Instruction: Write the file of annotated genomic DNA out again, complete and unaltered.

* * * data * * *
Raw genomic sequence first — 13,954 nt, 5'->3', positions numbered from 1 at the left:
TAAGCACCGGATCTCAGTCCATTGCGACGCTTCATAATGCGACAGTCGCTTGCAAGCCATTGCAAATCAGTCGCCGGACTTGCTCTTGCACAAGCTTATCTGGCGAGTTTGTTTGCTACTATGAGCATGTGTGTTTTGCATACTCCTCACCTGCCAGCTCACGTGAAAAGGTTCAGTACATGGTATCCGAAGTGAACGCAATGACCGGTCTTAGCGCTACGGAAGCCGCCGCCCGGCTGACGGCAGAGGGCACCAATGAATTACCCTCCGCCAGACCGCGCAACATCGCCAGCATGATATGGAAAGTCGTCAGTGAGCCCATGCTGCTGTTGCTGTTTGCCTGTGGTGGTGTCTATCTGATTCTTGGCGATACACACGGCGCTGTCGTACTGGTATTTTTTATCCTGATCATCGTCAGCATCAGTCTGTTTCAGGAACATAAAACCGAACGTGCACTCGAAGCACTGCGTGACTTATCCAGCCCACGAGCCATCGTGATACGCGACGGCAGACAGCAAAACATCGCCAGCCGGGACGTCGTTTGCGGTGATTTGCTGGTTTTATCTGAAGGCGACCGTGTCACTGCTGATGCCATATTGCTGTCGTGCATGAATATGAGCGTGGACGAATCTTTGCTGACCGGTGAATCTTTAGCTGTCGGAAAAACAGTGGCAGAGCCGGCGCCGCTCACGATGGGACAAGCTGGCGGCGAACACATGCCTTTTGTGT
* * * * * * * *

Raw genomic sequence first — 13,954 nt, 5'->3', positions numbered from 1 at the left:
TAAGCACCGGATCTCAGTCCATTGCGACGCTTCATAATGCGACAGTCGCTTGCAAGCCATTGCAAATCAGTCGCCGGACTTGCTCTTGCACAAGCTTATCTGGCGAGTTTGTTTGCTACTATGAGCATGTGTGTTTTGCATACTCCTCACCTGCCAGCTCACGTGAAAAGGTTCAGTACATGGTATCCGAAGTGAACGCAATGACCGGTCTTAGCGCTACGGAAGCCGCCGCCCGGCTGACGGCAGAGGGCACCAATGAATTACCCTCCGCCAGACCGCGCAACATCGCCAGCATGATATGGAAAGTCGTCAGTGAGCCCATGCTGCTGTTGCTGTTTGCCTGTGGTGGTGTCTATCTGATTCTTGGCGATACACACGGCGCTGTCGTACTGGTATTTTTTATCCTGATCATCGTCAGCATCAGTCTGTTTCAGGAACATAAAACCGAACGTGCACTCGAAGCACTGCGTGACTTATCCAGCCCACGAGCCATCGTGATACGCGACGGCAGACAGCAAAACATCGCCAGCCGGGACGTCGTTTGCGGTGATTTGCTGGTTTTATCTGAAGGCGACCGTGTCACTGCTGATGCCATATTGCTGTCGTGCATGAATATGAGCGTGGACGAATCTTTGCTGACCGGTGAATCTTTAGCTGTCGGAAAAACAGTGGCAGAGCCGGCGCCGCTCACGATGGGACAAGCTGGCGGCGAACACATGCCTTTTGTGT